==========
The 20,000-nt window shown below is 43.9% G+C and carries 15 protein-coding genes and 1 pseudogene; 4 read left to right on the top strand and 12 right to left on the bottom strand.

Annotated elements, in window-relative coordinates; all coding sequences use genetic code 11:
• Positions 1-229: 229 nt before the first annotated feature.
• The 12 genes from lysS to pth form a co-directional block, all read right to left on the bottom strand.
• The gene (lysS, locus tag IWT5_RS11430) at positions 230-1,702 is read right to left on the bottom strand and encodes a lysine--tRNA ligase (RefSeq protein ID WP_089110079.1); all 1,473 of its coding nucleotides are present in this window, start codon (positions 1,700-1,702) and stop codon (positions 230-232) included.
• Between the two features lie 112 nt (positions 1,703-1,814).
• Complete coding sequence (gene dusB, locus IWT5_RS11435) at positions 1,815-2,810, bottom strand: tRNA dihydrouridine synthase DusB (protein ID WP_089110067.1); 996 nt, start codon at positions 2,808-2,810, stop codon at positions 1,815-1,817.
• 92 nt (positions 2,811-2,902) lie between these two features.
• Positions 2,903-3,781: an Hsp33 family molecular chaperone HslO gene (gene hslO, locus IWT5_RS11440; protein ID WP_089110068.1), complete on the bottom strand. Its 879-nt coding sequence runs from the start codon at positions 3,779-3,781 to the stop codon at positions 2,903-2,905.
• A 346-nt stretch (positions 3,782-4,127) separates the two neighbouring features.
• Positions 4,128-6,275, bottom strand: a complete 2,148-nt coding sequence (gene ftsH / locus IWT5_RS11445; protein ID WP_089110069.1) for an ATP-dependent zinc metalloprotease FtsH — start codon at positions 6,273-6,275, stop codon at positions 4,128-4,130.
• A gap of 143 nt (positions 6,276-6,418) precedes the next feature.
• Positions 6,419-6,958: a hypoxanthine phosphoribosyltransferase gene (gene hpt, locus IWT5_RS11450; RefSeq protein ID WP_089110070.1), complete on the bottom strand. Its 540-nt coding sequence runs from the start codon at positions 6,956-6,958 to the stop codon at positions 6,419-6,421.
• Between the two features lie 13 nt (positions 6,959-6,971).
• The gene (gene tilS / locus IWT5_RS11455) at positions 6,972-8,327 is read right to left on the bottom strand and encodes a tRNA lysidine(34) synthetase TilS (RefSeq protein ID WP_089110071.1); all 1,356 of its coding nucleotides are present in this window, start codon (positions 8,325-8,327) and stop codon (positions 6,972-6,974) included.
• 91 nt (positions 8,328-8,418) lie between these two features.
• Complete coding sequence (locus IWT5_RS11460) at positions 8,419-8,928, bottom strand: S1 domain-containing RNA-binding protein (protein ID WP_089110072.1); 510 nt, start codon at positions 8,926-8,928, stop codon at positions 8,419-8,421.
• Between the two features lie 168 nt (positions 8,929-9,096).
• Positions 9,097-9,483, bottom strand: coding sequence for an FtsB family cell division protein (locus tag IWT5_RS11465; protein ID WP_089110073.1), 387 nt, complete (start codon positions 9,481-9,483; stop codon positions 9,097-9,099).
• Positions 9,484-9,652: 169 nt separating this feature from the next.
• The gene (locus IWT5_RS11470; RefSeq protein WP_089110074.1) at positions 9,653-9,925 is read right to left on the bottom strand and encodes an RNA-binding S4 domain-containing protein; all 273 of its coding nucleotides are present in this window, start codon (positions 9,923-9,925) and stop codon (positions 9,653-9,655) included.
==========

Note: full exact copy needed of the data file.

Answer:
The 20,000-nt window shown below is 43.9% G+C and carries 15 protein-coding genes and 1 pseudogene; 4 read left to right on the top strand and 12 right to left on the bottom strand.

Annotated elements, in window-relative coordinates; all coding sequences use genetic code 11:
• Positions 1-229: 229 nt before the first annotated feature.
• The 12 genes from lysS to pth form a co-directional block, all read right to left on the bottom strand.
• The gene (lysS, locus tag IWT5_RS11430) at positions 230-1,702 is read right to left on the bottom strand and encodes a lysine--tRNA ligase (RefSeq protein ID WP_089110079.1); all 1,473 of its coding nucleotides are present in this window, start codon (positions 1,700-1,702) and stop codon (positions 230-232) included.
• Between the two features lie 112 nt (positions 1,703-1,814).
• Complete coding sequence (gene dusB, locus IWT5_RS11435) at positions 1,815-2,810, bottom strand: tRNA dihydrouridine synthase DusB (protein ID WP_089110067.1); 996 nt, start codon at positions 2,808-2,810, stop codon at positions 1,815-1,817.
• 92 nt (positions 2,811-2,902) lie between these two features.
• Positions 2,903-3,781: an Hsp33 family molecular chaperone HslO gene (gene hslO, locus IWT5_RS11440; protein ID WP_089110068.1), complete on the bottom strand. Its 879-nt coding sequence runs from the start codon at positions 3,779-3,781 to the stop codon at positions 2,903-2,905.
• A 346-nt stretch (positions 3,782-4,127) separates the two neighbouring features.
• Positions 4,128-6,275, bottom strand: a complete 2,148-nt coding sequence (gene ftsH / locus IWT5_RS11445; protein ID WP_089110069.1) for an ATP-dependent zinc metalloprotease FtsH — start codon at positions 6,273-6,275, stop codon at positions 4,128-4,130.
• A gap of 143 nt (positions 6,276-6,418) precedes the next feature.
• Positions 6,419-6,958: a hypoxanthine phosphoribosyltransferase gene (gene hpt, locus IWT5_RS11450; RefSeq protein ID WP_089110070.1), complete on the bottom strand. Its 540-nt coding sequence runs from the start codon at positions 6,956-6,958 to the stop codon at positions 6,419-6,421.
• Between the two features lie 13 nt (positions 6,959-6,971).
• The gene (gene tilS / locus IWT5_RS11455) at positions 6,972-8,327 is read right to left on the bottom strand and encodes a tRNA lysidine(34) synthetase TilS (RefSeq protein ID WP_089110071.1); all 1,356 of its coding nucleotides are present in this window, start codon (positions 8,325-8,327) and stop codon (positions 6,972-6,974) included.
• 91 nt (positions 8,328-8,418) lie between these two features.
• Complete coding sequence (locus IWT5_RS11460) at positions 8,419-8,928, bottom strand: S1 domain-containing RNA-binding protein (protein ID WP_089110072.1); 510 nt, start codon at positions 8,926-8,928, stop codon at positions 8,419-8,421.
• Between the two features lie 168 nt (positions 8,929-9,096).
• Positions 9,097-9,483, bottom strand: coding sequence for an FtsB family cell division protein (locus tag IWT5_RS11465; protein ID WP_089110073.1), 387 nt, complete (start codon positions 9,481-9,483; stop codon positions 9,097-9,099).
• Positions 9,484-9,652: 169 nt separating this feature from the next.
• The gene (locus IWT5_RS11470; RefSeq protein WP_089110074.1) at positions 9,653-9,925 is read right to left on the bottom strand and encodes an RNA-binding S4 domain-containing protein; all 273 of its coding nucleotides are present in this window, start codon (positions 9,923-9,925) and stop codon (positions 9,653-9,655) included.